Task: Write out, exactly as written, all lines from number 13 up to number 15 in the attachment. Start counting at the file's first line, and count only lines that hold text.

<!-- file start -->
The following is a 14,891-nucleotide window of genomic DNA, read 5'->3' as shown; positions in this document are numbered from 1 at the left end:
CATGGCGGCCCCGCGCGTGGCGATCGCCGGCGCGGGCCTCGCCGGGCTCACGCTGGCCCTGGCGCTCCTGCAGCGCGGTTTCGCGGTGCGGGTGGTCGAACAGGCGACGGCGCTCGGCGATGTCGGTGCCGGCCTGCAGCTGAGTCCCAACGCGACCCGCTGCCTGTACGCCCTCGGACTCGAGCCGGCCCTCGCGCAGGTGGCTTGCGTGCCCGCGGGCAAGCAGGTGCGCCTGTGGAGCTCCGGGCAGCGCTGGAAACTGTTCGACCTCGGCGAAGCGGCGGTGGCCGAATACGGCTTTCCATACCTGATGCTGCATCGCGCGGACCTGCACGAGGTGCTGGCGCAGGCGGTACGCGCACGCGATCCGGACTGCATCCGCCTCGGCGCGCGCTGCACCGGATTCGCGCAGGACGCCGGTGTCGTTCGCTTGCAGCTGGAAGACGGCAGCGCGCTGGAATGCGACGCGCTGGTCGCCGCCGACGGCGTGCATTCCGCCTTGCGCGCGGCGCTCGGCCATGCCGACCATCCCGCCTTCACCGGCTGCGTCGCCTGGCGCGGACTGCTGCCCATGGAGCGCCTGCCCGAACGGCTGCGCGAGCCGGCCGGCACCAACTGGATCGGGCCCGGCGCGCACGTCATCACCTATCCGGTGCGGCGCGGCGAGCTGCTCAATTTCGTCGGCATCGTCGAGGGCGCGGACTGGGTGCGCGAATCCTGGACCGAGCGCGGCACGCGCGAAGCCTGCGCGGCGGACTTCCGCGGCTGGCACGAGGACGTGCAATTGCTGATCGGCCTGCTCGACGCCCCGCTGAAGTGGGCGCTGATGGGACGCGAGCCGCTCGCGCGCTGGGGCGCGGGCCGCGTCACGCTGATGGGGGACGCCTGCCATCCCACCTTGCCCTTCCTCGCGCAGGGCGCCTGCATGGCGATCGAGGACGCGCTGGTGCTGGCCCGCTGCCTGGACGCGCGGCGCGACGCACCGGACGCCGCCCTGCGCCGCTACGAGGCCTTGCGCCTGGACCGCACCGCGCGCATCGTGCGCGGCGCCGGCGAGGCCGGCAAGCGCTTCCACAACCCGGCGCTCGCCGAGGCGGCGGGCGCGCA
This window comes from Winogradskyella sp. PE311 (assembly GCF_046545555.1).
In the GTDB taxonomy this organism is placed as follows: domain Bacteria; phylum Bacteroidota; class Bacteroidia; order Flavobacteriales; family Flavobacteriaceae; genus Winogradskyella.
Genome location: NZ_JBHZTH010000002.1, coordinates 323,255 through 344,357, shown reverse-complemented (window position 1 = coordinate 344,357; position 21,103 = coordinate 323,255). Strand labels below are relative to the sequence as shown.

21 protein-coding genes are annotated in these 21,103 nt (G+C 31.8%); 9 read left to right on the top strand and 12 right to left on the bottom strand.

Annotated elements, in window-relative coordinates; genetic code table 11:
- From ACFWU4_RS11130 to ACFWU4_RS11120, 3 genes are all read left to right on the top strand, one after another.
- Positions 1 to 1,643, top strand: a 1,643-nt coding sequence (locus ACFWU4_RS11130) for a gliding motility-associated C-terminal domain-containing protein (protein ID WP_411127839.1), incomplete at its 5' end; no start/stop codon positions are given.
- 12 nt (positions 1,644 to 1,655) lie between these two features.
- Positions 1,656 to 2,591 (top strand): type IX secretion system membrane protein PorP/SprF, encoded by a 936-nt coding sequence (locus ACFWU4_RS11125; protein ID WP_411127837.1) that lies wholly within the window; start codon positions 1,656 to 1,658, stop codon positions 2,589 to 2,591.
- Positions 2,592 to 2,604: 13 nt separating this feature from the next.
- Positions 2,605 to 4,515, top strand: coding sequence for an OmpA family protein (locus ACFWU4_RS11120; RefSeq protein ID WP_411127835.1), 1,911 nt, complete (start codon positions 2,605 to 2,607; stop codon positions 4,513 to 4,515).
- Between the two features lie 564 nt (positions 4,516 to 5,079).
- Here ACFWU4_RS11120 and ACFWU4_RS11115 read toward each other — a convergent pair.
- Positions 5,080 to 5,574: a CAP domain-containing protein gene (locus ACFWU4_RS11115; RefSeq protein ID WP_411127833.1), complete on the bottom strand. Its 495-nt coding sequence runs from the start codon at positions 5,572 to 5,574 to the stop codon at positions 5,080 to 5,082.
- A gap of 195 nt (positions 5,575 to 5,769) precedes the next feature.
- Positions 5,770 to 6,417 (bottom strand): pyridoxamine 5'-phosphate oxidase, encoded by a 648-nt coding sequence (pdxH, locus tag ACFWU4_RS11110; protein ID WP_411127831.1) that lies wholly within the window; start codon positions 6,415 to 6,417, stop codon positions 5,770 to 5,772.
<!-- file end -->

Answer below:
- Positions 2,605 to 4,515, top strand: coding sequence for an OmpA family protein (locus ACFWU4_RS11120; RefSeq protein ID WP_411127835.1), 1,911 nt, complete (start codon positions 2,605 to 2,607; stop codon positions 4,513 to 4,515).
- Between the two features lie 564 nt (positions 4,516 to 5,079).
- Here ACFWU4_RS11120 and ACFWU4_RS11115 read toward each other — a convergent pair.